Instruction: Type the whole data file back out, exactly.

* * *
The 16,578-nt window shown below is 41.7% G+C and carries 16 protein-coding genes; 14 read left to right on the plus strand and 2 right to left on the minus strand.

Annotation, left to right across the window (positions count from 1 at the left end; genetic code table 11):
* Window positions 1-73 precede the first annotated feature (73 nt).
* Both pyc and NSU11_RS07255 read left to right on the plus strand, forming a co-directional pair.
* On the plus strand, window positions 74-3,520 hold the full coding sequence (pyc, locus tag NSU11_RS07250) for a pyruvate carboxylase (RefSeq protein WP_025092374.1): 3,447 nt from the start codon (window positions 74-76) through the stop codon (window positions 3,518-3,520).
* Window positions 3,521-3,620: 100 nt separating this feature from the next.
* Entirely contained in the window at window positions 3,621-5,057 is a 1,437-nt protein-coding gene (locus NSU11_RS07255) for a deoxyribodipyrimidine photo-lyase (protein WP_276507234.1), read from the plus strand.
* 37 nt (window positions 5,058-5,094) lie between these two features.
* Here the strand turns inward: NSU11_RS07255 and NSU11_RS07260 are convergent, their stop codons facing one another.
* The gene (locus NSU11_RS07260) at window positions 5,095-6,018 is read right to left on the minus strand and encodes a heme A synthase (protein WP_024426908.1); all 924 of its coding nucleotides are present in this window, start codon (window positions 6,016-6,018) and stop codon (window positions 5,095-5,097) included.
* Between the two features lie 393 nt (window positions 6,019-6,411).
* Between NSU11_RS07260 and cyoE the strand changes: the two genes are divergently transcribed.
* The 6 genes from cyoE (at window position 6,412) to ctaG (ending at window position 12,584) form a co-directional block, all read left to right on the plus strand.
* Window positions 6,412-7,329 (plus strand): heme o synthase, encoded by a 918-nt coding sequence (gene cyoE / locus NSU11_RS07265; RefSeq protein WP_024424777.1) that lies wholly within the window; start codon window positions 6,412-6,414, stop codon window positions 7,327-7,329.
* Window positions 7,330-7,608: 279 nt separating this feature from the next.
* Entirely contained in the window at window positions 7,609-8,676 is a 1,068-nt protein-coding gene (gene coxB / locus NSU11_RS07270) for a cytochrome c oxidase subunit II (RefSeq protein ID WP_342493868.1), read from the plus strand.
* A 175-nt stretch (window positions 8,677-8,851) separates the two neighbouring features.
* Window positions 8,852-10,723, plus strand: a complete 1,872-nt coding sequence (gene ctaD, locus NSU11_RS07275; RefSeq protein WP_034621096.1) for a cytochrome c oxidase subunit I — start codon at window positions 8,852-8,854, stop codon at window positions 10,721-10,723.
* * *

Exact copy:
The 16,578-nt window shown below is 41.7% G+C and carries 16 protein-coding genes; 14 read left to right on the plus strand and 2 right to left on the minus strand.

Annotation, left to right across the window (positions count from 1 at the left end; genetic code table 11):
* Window positions 1-73 precede the first annotated feature (73 nt).
* Both pyc and NSU11_RS07255 read left to right on the plus strand, forming a co-directional pair.
* On the plus strand, window positions 74-3,520 hold the full coding sequence (pyc, locus tag NSU11_RS07250) for a pyruvate carboxylase (RefSeq protein WP_025092374.1): 3,447 nt from the start codon (window positions 74-76) through the stop codon (window positions 3,518-3,520).
* Window positions 3,521-3,620: 100 nt separating this feature from the next.
* Entirely contained in the window at window positions 3,621-5,057 is a 1,437-nt protein-coding gene (locus NSU11_RS07255) for a deoxyribodipyrimidine photo-lyase (protein WP_276507234.1), read from the plus strand.
* 37 nt (window positions 5,058-5,094) lie between these two features.
* Here the strand turns inward: NSU11_RS07255 and NSU11_RS07260 are convergent, their stop codons facing one another.
* The gene (locus NSU11_RS07260) at window positions 5,095-6,018 is read right to left on the minus strand and encodes a heme A synthase (protein WP_024426908.1); all 924 of its coding nucleotides are present in this window, start codon (window positions 6,016-6,018) and stop codon (window positions 5,095-5,097) included.
* Between the two features lie 393 nt (window positions 6,019-6,411).
* Between NSU11_RS07260 and cyoE the strand changes: the two genes are divergently transcribed.
* The 6 genes from cyoE (at window position 6,412) to ctaG (ending at window position 12,584) form a co-directional block, all read left to right on the plus strand.
* Window positions 6,412-7,329 (plus strand): heme o synthase, encoded by a 918-nt coding sequence (gene cyoE / locus NSU11_RS07265; RefSeq protein WP_024424777.1) that lies wholly within the window; start codon window positions 6,412-6,414, stop codon window positions 7,327-7,329.
* Window positions 7,330-7,608: 279 nt separating this feature from the next.
* Entirely contained in the window at window positions 7,609-8,676 is a 1,068-nt protein-coding gene (gene coxB / locus NSU11_RS07270) for a cytochrome c oxidase subunit II (RefSeq protein ID WP_342493868.1), read from the plus strand.
* A 175-nt stretch (window positions 8,677-8,851) separates the two neighbouring features.
* Window positions 8,852-10,723, plus strand: a complete 1,872-nt coding sequence (gene ctaD, locus NSU11_RS07275; RefSeq protein WP_034621096.1) for a cytochrome c oxidase subunit I — start codon at window positions 8,852-8,854, stop codon at window positions 10,721-10,723.